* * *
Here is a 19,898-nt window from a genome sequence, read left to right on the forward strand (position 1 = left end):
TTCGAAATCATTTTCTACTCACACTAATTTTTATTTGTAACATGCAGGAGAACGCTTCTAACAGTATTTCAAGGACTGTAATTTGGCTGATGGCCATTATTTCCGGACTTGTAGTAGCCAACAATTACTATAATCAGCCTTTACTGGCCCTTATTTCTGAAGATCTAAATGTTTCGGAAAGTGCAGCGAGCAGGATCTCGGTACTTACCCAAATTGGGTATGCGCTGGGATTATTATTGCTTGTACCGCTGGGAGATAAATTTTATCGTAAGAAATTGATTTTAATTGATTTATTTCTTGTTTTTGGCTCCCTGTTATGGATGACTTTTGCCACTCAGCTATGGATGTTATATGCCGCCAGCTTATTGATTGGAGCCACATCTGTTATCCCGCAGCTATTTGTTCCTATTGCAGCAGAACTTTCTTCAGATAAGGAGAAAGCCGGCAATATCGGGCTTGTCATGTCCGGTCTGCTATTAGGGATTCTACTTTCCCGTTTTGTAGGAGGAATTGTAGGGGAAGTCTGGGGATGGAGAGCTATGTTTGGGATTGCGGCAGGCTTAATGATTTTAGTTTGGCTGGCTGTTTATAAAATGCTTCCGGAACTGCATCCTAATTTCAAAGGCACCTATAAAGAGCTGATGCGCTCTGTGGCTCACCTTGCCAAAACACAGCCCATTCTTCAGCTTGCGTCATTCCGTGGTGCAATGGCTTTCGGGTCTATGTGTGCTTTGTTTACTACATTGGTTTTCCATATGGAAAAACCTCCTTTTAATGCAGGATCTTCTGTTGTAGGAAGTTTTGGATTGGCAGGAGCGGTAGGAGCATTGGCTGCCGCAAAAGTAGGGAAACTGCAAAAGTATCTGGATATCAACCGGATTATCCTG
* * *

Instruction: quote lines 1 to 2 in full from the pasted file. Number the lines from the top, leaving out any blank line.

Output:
Here is a 19,898-nt window from a genome sequence, read left to right on the forward strand (position 1 = left end):
TTCGAAATCATTTTCTACTCACACTAATTTTTATTTGTAACATGCAGGAGAACGCTTCTAACAGTATTTCAAGGACTGTAATTTGGCTGATGGCCATTATTTCCGGACTTGTAGTAGCCAACAATTACTATAATCAGCCTTTACTGGCCCTTATTTCTGAAGATCTAAATGTTTCGGAAAGTGCAGCGAGCAGGATCTCGGTACTTACCCAAATTGGGTATGCGCTGGGATTATTATTGCTTGTACCGCTGGGAGATAAATTTTATCGTAAGAAATTGATTTTAATTGATTTATTTCTTGTTTTTGGCTCCCTGTTATGGATGACTTTTGCCACTCAGCTATGGATGTTATATGCCGCCAGCTTATTGATTGGAGCCACATCTGTTATCCCGCAGCTATTTGTTCCTATTGCAGCAGAACTTTCTTCAGATAAGGAGAAAGCCGGCAATATCGGGCTTGTCATGTCCGGTCTGCTATTAGGGATTCTACTTTCCCGTTTTGTAGGAGGAATTGTAGGGGAAGTCTGGGGATGGAGAGCTATGTTTGGGATTGCGGCAGGCTTAATGATTTTAGTTTGGCTGGCTGTTTATAAAATGCTTCCGGAACTGCATCCTAATTTCAAAGGCACCTATAAAGAGCTGATGCGCTCTGTGGCTCACCTTGCCAAAACACAGCCCATTCTTCAGCTTGCGTCATTCCGTGGTGCAATGGCTTTCGGGTCTATGTGTGCTTTGTTTACTACATTGGTTTTCCATATGGAAAAACCTCCTTTTAATGCAGGATCTTCTGTTGTAGGAAGTTTTGGATTGGCAGGAGCGGTAGGAGCATTGGCTGCCGCAAAAGTAGGGAAACTGCAAAAGTATCTGGATATCAACCGGATTATCCTG